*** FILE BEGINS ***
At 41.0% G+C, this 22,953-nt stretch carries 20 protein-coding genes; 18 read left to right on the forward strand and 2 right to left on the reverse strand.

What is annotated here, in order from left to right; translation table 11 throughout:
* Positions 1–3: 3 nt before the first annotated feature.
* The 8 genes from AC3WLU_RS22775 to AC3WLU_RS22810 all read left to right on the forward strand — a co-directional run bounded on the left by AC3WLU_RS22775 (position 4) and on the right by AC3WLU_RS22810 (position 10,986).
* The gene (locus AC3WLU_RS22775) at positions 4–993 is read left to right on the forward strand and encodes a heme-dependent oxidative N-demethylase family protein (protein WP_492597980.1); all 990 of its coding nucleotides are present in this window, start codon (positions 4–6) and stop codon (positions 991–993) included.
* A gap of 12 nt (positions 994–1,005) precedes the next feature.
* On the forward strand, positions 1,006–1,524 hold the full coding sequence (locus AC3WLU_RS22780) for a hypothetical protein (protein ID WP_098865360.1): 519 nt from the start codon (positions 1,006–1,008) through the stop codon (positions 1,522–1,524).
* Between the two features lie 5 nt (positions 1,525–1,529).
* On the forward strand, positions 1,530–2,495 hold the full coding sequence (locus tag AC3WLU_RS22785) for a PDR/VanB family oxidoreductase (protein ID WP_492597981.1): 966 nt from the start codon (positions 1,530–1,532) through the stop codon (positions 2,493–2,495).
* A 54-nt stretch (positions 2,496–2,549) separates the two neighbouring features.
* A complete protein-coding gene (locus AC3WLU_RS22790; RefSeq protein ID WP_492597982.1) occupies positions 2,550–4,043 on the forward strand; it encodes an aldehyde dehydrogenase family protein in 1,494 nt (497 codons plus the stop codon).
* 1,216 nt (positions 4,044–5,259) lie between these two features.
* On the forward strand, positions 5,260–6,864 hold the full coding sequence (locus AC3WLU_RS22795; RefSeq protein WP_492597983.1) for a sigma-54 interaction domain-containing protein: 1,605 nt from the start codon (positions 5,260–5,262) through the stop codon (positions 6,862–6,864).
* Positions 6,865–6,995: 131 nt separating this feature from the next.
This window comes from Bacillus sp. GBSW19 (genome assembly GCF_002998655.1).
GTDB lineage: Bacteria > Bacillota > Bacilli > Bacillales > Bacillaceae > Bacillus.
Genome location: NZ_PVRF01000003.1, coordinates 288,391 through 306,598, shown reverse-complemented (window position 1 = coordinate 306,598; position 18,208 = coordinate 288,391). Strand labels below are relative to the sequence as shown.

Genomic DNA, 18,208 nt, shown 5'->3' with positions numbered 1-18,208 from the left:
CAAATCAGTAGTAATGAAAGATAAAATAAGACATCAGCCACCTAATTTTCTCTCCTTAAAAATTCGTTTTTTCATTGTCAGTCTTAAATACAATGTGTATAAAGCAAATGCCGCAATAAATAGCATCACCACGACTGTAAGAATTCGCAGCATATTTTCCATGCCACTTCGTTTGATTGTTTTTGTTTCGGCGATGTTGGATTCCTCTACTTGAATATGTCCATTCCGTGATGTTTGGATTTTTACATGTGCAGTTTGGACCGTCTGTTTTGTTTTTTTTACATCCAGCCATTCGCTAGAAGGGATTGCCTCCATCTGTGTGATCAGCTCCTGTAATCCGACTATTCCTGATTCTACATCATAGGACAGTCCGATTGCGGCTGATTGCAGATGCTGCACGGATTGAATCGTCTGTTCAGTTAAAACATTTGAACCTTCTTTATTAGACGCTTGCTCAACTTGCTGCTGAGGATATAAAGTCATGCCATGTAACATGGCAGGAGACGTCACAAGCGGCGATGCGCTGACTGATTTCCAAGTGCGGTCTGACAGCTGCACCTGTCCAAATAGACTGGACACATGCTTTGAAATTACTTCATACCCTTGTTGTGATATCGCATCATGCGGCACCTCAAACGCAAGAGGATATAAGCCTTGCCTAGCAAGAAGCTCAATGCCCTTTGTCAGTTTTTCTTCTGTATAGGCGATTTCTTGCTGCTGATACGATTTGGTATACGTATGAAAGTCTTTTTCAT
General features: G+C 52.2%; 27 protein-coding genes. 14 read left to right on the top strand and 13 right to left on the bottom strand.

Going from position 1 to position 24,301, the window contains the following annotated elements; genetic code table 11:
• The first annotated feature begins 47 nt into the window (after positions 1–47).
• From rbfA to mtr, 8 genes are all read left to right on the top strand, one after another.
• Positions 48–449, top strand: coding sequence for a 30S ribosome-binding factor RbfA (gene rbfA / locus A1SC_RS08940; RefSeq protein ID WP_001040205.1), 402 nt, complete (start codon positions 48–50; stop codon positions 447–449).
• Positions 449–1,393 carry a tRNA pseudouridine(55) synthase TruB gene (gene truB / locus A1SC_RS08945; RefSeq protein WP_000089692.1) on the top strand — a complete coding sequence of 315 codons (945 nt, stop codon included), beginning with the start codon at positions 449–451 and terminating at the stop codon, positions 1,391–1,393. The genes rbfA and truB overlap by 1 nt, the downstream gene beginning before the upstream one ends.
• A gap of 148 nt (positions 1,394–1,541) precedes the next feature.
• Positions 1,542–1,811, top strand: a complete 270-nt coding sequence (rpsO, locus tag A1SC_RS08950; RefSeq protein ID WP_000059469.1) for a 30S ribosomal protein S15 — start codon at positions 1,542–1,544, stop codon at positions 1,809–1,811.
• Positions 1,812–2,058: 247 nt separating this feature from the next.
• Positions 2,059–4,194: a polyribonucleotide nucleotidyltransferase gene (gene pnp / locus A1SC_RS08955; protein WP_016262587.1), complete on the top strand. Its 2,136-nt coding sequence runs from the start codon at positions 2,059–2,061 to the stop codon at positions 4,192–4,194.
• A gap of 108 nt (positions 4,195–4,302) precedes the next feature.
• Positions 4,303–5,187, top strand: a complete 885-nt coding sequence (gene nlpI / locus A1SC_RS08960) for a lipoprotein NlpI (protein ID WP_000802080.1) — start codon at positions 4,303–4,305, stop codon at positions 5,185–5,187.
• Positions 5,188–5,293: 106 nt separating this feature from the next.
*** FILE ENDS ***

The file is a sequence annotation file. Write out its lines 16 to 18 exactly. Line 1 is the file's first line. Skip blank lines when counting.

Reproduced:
GTDB lineage: Bacteria > Bacillota > Bacilli > Bacillales > Bacillaceae > Bacillus.
Genome location: NZ_PVRF01000003.1, coordinates 288,391 through 306,598, shown reverse-complemented (window position 1 = coordinate 306,598; position 18,208 = coordinate 288,391). Strand labels below are relative to the sequence as shown.

Genomic DNA, 18,208 nt, shown 5'->3' with positions numbered 1-18,208 from the left: